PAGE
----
The end of the Second World War confronted all the freedom-loving nations with the cardinal task of securing a lasting democratic peace sealing victory over fascism. In the accomplishment of this fundamental task of the postwar period the Soviet Union and its foreign policy are playing a leading role. This follows from the very nature of the Soviet socialist state, to which motives of aggression and exploitation are utterly alien, and which is interested in creating the most favorable conditions for the building of a communist society. One of these conditions is external peace. As embodiment of a new and superior social system, the Soviet Union reflects in its foreign policy the aspirations of progressive mankind, which desires lasting peace and has nothing to gain from a new war hatched by capitalism. The Soviet Union is a staunch champion of liberty and independence of all nations, and a foe of national and racial oppression and colonial exploitation in any shape or form. The change in the general alignment of forces between the capitalist world and the socialist world brought about by the war has still further enhanced the significance of the foreign policy of the Soviet state and enlarged the scope of its activity on the international arena.

The successes and the growing international prestige of the democratic camp were not to the liking of the imperialists. Even while World War II was still on, reactionary forces in Great Britain and the United States became increasingly active, striving to prevent concerted action by the Allied powers, to protract the war, to bleed the U.S.S.R., and to save the fascist aggressors from utter defeat. The sabotage of the Second Front by the Anglo-Saxon imperialists, headed by Churchill, was a clear reflection of this tendency, which was in point of fact a continuation of the Munich policy in the new and changed conditions. But while the war was still in progress British and American reactionary circles did not venture to come out openly against the Soviet Union and the democratic countries, realizing that they had the undivided sympathy of the masses all over the world. But in the concluding months of the war the situation began to change. The British and American imperialists already manifested their willingness to respect the legitimate interests of the Soviet Union and the democratic countries at the Potsdam tripartite conference in July 1945.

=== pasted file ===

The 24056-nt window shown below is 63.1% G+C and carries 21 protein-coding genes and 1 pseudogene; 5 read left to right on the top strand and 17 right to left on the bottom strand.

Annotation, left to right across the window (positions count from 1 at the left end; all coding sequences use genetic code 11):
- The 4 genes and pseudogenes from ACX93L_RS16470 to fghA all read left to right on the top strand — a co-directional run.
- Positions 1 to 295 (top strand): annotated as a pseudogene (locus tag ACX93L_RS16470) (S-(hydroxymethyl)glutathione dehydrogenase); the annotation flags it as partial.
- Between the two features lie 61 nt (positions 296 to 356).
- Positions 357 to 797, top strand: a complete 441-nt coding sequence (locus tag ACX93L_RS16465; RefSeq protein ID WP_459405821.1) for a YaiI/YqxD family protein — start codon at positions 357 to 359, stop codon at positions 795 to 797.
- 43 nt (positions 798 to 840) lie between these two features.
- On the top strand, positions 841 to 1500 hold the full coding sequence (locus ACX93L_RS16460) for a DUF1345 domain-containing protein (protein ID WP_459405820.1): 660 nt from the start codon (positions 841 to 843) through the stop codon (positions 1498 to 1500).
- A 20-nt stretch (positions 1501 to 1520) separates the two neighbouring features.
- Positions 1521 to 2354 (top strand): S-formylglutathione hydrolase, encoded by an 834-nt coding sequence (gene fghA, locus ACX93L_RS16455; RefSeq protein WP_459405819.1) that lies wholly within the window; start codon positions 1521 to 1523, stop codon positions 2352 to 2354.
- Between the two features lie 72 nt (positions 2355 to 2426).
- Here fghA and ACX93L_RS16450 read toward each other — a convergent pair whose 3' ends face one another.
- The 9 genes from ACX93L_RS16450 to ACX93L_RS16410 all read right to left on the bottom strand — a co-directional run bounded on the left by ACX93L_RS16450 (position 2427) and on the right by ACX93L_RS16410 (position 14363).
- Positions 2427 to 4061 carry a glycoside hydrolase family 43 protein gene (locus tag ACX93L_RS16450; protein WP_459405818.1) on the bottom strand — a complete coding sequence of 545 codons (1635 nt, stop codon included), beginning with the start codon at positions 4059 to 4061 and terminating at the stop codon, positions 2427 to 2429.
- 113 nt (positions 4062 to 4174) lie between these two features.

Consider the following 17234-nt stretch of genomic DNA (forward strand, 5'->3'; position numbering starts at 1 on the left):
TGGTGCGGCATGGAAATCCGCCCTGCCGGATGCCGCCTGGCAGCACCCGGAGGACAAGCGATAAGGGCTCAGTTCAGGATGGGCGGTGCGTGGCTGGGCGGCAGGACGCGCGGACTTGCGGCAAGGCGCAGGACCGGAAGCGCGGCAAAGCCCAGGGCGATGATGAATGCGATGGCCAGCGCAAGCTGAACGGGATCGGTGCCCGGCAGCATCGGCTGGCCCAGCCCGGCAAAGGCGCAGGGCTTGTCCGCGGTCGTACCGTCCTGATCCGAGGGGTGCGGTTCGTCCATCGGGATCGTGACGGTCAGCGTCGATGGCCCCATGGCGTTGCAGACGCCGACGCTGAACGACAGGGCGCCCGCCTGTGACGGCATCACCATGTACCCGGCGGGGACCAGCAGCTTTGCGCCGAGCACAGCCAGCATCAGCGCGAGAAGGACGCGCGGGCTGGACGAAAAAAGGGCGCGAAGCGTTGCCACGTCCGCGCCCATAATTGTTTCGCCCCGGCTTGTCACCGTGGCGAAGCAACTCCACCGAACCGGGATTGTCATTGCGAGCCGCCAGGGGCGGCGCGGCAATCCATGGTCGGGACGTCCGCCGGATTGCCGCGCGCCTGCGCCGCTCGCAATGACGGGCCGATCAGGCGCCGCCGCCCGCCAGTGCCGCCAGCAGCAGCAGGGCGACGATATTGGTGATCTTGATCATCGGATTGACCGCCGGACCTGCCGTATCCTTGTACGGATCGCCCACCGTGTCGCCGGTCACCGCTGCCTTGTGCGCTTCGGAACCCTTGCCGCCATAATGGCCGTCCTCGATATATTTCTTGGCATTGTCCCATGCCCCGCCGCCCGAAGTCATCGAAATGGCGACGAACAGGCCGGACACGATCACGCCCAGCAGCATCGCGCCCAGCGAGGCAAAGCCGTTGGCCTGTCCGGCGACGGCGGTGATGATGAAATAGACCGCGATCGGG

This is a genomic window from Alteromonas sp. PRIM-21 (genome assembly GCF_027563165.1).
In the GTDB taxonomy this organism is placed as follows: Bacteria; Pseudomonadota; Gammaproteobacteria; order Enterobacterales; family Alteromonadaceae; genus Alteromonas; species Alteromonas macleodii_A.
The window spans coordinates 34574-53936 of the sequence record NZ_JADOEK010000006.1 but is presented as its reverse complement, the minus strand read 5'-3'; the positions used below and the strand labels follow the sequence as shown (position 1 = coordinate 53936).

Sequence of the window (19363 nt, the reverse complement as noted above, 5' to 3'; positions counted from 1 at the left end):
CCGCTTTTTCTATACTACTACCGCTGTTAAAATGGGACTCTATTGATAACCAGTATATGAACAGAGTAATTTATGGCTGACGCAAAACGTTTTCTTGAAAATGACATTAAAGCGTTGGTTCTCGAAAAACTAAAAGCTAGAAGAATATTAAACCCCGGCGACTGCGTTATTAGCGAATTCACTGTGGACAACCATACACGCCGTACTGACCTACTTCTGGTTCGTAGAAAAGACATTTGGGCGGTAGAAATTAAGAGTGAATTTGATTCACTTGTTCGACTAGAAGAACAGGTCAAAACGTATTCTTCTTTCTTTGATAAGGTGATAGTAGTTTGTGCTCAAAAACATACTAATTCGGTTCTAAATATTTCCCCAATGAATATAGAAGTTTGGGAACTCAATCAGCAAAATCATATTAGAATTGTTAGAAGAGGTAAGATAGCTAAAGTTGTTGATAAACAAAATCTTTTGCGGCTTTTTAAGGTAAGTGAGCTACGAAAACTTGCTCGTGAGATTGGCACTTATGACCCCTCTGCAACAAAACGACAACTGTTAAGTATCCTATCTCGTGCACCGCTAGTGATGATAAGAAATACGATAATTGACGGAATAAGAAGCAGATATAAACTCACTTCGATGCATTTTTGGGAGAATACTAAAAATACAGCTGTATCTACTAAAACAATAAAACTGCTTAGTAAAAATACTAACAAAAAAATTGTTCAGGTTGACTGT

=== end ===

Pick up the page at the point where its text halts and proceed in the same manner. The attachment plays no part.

The foreign policy of the Soviet Union and the democratic countries in these two past years has been a policy of consistently working for the observance of the democratic principles in the postwar settlement. The countries of the anti-imperialist camp have loyally and consistently striven for the implementation of these principles, without deviating from them one iota. Consequently, the major objective of the postwar foreign policy of the democratic states has been a democratic peace, the eradication of the vestiges of fascism and the prevention of a resurgence of fascist imperialist aggression, the recognition of the principle of the equality of nations and respect for their sovereignty, and general reduction of all armaments and the outlawing of the most destructive weapons, those designed for the mass slaughter of the civilian population. ...

Of immense importance are the joint efforts of the diplomacy of the U.S.S.R. and that of the other democratic countries to secure a reduction of armaments and the outlawing of the most destructive of them -- the atomic bomb.

Soviet foreign policy proceeds from the fact of the coexistence for a long period of the two systems -- capitalism and socialism. From this it follows that cooperation between the U.S.S.R. and countries with other systems is possible, provided that the principle of reciprocity is observed and that obligations once assumed are honored. Everyone knows that the U.S.S.R. has always honored the obligations it has assumed. The Soviet Union has demonstrated its will and desire for cooperation.